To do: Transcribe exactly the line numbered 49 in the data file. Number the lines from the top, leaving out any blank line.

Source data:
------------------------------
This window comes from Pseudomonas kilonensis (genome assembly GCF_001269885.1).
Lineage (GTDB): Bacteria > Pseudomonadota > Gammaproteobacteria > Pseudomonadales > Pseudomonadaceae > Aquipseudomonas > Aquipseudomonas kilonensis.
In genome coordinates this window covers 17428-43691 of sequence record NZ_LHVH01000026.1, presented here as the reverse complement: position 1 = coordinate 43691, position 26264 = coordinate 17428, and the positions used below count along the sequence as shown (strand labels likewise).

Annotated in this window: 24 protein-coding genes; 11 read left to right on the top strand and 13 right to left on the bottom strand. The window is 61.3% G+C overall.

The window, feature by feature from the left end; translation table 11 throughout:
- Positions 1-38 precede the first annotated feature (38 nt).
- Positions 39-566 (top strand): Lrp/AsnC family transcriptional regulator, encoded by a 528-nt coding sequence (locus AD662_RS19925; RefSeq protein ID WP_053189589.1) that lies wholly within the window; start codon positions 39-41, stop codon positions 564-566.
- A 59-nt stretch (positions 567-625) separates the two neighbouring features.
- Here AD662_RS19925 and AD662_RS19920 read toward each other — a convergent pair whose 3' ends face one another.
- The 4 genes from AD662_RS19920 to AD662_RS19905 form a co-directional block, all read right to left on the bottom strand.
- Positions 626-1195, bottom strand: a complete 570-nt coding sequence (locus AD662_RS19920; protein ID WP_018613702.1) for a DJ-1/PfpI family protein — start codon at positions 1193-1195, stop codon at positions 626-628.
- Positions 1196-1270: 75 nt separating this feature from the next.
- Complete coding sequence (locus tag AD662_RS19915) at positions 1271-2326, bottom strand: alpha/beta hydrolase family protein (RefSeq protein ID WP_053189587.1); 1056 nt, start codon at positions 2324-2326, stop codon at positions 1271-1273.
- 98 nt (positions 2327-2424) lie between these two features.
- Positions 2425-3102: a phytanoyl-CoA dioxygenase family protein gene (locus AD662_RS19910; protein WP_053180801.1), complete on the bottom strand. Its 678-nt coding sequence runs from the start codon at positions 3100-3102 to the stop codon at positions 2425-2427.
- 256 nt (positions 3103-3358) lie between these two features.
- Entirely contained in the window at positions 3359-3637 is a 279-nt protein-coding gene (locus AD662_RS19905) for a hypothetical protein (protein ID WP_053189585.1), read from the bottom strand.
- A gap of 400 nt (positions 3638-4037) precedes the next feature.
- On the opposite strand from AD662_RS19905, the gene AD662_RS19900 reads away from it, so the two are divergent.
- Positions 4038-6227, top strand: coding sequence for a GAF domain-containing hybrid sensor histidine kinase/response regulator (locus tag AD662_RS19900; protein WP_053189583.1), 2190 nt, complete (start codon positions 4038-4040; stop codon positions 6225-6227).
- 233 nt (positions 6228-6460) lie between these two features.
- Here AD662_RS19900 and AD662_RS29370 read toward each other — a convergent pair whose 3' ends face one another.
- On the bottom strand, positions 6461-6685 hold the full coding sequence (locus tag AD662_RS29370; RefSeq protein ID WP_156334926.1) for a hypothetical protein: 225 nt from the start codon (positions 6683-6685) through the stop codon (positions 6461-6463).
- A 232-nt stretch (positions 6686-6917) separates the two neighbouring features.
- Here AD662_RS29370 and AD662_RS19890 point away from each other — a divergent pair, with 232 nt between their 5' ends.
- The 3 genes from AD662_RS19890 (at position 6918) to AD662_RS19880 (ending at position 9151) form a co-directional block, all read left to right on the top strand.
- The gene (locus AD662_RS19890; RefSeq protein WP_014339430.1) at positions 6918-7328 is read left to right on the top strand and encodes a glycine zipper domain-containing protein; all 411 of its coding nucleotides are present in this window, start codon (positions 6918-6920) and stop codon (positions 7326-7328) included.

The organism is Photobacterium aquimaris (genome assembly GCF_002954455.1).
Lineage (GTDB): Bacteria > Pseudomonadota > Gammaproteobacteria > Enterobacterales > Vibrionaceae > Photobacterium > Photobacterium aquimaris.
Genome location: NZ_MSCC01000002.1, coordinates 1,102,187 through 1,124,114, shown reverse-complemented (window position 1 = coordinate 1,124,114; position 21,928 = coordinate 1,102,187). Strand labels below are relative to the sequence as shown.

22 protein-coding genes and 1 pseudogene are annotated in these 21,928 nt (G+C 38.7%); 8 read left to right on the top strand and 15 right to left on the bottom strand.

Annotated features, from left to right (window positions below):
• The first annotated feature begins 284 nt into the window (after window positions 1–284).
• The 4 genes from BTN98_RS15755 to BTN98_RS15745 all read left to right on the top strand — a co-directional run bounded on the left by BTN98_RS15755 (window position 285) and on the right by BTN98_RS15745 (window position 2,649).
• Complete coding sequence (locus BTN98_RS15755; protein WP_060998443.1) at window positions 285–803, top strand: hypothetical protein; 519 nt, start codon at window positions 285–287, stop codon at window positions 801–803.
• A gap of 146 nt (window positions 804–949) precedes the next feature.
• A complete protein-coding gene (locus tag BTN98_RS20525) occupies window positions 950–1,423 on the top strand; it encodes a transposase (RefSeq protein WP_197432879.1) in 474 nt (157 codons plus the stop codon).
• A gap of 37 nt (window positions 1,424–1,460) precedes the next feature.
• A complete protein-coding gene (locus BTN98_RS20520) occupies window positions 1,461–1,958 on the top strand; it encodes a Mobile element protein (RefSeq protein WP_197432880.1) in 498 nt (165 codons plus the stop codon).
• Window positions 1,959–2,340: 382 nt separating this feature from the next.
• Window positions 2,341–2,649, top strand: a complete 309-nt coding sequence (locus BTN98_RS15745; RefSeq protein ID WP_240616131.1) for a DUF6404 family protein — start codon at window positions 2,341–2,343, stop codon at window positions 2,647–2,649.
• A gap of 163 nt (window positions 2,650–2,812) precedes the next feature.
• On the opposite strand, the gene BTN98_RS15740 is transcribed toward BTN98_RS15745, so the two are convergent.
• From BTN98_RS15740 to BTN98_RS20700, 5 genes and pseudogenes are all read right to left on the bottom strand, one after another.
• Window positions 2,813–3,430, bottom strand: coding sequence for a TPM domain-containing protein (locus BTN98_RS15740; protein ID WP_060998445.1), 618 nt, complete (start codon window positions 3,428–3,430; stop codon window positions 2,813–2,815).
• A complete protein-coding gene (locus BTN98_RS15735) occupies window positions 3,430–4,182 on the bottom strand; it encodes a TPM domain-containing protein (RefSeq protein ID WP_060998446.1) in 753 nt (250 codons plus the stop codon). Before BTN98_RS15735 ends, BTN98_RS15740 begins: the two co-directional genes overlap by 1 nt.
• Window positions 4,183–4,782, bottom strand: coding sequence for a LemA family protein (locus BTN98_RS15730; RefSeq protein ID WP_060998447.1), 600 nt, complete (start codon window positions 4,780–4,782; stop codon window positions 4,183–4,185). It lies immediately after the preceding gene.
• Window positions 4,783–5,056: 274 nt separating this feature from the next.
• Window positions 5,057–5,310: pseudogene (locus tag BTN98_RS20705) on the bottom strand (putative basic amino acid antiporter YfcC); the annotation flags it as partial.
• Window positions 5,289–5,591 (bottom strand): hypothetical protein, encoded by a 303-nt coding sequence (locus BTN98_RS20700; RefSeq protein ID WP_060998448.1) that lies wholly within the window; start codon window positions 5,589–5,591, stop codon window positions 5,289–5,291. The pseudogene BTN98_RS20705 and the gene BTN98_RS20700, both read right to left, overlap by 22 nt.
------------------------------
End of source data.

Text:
• Window positions 5,057–5,310: pseudogene (locus tag BTN98_RS20705) on the bottom strand (putative basic amino acid antiporter YfcC); the annotation flags it as partial.